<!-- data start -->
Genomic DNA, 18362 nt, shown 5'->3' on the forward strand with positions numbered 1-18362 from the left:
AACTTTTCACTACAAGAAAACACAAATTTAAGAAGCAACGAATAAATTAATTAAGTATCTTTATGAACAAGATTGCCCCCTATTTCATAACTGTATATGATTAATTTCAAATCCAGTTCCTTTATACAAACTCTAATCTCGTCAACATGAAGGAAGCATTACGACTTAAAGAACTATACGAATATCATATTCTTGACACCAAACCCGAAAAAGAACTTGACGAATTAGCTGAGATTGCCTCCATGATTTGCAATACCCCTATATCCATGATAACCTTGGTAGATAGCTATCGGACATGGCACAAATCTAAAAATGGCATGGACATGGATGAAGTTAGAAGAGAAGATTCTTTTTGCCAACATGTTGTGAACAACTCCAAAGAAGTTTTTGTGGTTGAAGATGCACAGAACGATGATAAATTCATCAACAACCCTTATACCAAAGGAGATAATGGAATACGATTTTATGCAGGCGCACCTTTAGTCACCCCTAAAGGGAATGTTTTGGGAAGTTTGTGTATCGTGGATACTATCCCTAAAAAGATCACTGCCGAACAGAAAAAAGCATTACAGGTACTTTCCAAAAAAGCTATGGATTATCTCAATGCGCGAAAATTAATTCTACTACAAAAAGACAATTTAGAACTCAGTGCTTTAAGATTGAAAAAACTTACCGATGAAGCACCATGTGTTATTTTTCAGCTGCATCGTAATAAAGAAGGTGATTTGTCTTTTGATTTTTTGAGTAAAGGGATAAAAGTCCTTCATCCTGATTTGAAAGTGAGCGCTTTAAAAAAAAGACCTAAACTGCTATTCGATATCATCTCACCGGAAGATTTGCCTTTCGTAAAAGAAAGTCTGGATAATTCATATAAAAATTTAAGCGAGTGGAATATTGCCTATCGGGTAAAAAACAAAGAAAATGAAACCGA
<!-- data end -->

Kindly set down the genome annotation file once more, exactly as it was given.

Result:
Genomic DNA, 18362 nt, shown 5'->3' on the forward strand with positions numbered 1-18362 from the left:
AACTTTTCACTACAAGAAAACACAAATTTAAGAAGCAACGAATAAATTAATTAAGTATCTTTATGAACAAGATTGCCCCCTATTTCATAACTGTATATGATTAATTTCAAATCCAGTTCCTTTATACAAACTCTAATCTCGTCAACATGAAGGAAGCATTACGACTTAAAGAACTATACGAATATCATATTCTTGACACCAAACCCGAAAAAGAACTTGACGAATTAGCTGAGATTGCCTCCATGATTTGCAATACCCCTATATCCATGATAACCTTGGTAGATAGCTATCGGACATGGCACAAATCTAAAAATGGCATGGACATGGATGAAGTTAGAAGAGAAGATTCTTTTTGCCAACATGTTGTGAACAACTCCAAAGAAGTTTTTGTGGTTGAAGATGCACAGAACGATGATAAATTCATCAACAACCCTTATACCAAAGGAGATAATGGAATACGATTTTATGCAGGCGCACCTTTAGTCACCCCTAAAGGGAATGTTTTGGGAAGTTTGTGTATCGTGGATACTATCCCTAAAAAGATCACTGCCGAACAGAAAAAAGCATTACAGGTACTTTCCAAAAAAGCTATGGATTATCTCAATGCGCGAAAATTAATTCTACTACAAAAAGACAATTTAGAACTCAGTGCTTTAAGATTGAAAAAACTTACCGATGAAGCACCATGTGTTATTTTTCAGCTGCATCGTAATAAAGAAGGTGATTTGTCTTTTGATTTTTTGAGTAAAGGGATAAAAGTCCTTCATCCTGATTTGAAAGTGAGCGCTTTAAAAAAAAGACCTAAACTGCTATTCGATATCATCTCACCGGAAGATTTGCCTTTCGTAAAAGAAAGTCTGGATAATTCATATAAAAATTTAAGCGAGTGGAATATTGCCTATCGGGTAAAAAACAAAGAAAATGAAACCGA